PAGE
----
For years now, agricultural producers in Almeria have been committed to biological control, a pest prevention and control technique based on the use of beneficial auxiliary insects which has allowed the province to increase its competitiveness, give added value to its products, and meet the demands of consumers, who are increasingly concerned about sustainability.
However, while 'the bugs' do a great job, there are still pests that are difficult to fight. For example, in tomatoes, one example of this is the Tuta absoluta and vasates, and in peppers there are problems with aphids and some bugs. Likewise, in cucumbers, zucchinis, melons and watermelons, the results of biological control are not always the ones desired.
In this context, the technical teams of the Unica Group cooperative, together with those of the Almeria association Coexphal, and jointly with the experts of the Bioline laboratory, have begun a new collaboration to test new methods and demonstrate their effectiveness. Last October 2020, a new European initiative was launched to boost integrated pest control in agriculture: IPM Works.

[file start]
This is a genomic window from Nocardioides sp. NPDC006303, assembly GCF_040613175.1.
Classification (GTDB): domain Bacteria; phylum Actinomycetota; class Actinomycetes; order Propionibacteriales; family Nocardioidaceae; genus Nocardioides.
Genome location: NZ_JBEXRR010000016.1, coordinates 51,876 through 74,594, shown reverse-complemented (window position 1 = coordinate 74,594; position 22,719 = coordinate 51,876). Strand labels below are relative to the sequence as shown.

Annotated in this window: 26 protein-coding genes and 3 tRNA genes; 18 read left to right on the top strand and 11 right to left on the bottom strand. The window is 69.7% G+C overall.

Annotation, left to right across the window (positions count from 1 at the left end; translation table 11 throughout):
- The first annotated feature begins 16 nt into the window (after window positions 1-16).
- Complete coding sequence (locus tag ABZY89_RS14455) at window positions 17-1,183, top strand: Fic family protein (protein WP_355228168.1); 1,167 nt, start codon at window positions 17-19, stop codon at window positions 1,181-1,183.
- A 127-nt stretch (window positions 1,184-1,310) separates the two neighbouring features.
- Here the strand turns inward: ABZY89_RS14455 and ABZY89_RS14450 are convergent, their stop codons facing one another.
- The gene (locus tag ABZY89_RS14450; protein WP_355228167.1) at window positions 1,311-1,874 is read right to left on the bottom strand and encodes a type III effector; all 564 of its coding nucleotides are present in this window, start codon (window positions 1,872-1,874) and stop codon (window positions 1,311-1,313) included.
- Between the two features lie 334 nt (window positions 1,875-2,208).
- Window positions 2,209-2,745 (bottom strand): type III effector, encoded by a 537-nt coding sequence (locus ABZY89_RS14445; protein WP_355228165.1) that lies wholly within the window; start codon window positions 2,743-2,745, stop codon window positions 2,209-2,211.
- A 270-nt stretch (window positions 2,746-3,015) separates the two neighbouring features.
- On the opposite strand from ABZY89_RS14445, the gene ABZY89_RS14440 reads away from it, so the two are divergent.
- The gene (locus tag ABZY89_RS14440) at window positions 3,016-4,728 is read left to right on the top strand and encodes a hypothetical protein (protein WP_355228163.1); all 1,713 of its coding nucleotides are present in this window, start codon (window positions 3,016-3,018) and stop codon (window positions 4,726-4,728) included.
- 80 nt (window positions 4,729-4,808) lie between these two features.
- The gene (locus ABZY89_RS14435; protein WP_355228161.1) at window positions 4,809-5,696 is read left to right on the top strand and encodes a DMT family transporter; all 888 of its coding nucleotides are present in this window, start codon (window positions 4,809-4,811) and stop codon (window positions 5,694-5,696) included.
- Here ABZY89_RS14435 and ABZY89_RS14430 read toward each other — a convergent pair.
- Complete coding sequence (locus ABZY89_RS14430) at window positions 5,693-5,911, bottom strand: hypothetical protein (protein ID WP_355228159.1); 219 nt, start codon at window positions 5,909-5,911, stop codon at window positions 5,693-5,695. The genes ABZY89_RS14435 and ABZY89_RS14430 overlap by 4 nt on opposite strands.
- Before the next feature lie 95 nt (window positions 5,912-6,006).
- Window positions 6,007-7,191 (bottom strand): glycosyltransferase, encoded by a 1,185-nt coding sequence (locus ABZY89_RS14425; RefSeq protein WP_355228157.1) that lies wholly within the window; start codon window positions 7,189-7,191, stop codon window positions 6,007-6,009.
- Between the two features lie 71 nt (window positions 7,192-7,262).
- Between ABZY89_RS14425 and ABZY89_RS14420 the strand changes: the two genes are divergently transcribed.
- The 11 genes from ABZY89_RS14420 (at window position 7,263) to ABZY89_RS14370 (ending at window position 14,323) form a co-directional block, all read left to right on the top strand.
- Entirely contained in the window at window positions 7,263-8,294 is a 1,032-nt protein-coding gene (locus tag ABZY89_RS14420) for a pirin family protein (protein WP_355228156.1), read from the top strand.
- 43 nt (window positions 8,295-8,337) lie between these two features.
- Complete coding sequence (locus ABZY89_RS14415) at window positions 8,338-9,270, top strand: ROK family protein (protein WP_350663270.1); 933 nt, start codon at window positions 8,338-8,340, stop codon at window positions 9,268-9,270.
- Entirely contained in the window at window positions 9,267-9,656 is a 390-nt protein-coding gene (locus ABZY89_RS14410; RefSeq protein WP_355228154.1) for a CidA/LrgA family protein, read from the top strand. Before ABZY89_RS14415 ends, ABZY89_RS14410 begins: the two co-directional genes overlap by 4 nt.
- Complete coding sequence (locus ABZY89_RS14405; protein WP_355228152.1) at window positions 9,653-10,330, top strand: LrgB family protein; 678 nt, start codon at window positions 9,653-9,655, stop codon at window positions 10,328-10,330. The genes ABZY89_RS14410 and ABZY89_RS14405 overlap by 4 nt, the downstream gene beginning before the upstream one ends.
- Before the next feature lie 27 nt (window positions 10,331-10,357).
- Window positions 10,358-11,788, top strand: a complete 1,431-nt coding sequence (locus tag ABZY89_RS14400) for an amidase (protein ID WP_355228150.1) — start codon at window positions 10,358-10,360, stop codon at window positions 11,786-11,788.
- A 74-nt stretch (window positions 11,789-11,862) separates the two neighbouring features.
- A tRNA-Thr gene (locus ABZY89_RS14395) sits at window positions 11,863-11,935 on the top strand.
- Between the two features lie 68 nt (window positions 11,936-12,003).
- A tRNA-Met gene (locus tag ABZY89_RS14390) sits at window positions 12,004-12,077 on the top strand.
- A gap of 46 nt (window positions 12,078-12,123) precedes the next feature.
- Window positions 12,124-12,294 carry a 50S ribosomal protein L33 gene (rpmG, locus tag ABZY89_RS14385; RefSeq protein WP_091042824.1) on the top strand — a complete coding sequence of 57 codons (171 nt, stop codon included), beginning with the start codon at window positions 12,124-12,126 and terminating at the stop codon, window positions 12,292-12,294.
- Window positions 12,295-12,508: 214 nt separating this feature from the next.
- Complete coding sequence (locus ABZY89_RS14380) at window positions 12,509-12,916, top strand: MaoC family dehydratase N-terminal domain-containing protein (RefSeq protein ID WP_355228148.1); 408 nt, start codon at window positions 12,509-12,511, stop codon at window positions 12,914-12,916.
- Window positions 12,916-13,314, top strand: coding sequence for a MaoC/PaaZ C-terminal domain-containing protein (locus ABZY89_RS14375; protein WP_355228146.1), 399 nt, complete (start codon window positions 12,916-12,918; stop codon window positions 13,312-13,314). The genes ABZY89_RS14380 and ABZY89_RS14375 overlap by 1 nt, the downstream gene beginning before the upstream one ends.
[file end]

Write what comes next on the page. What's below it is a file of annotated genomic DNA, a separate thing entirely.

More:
The objective of this project is none other than to promote the use of alternative techniques to chemical pesticides in agriculture, through practical demonstrations and dissemination of the results.
A total of 31 entities from up to 17 countries are collaborating in the framework of IPM Works. This initiative is aimed at almost all existing agricultural systems, including, in addition to intensive agriculture, also open ground crops, fruit trees and vineyards. The Coexphal association is the one leading the group devoted to covered horticultural crops, with representatives from the Netherlands, the United Kingdom, Belgium, France and Portugal.
IPM Works will last for four years and practical demonstrations and dissemination of results will happen frequently.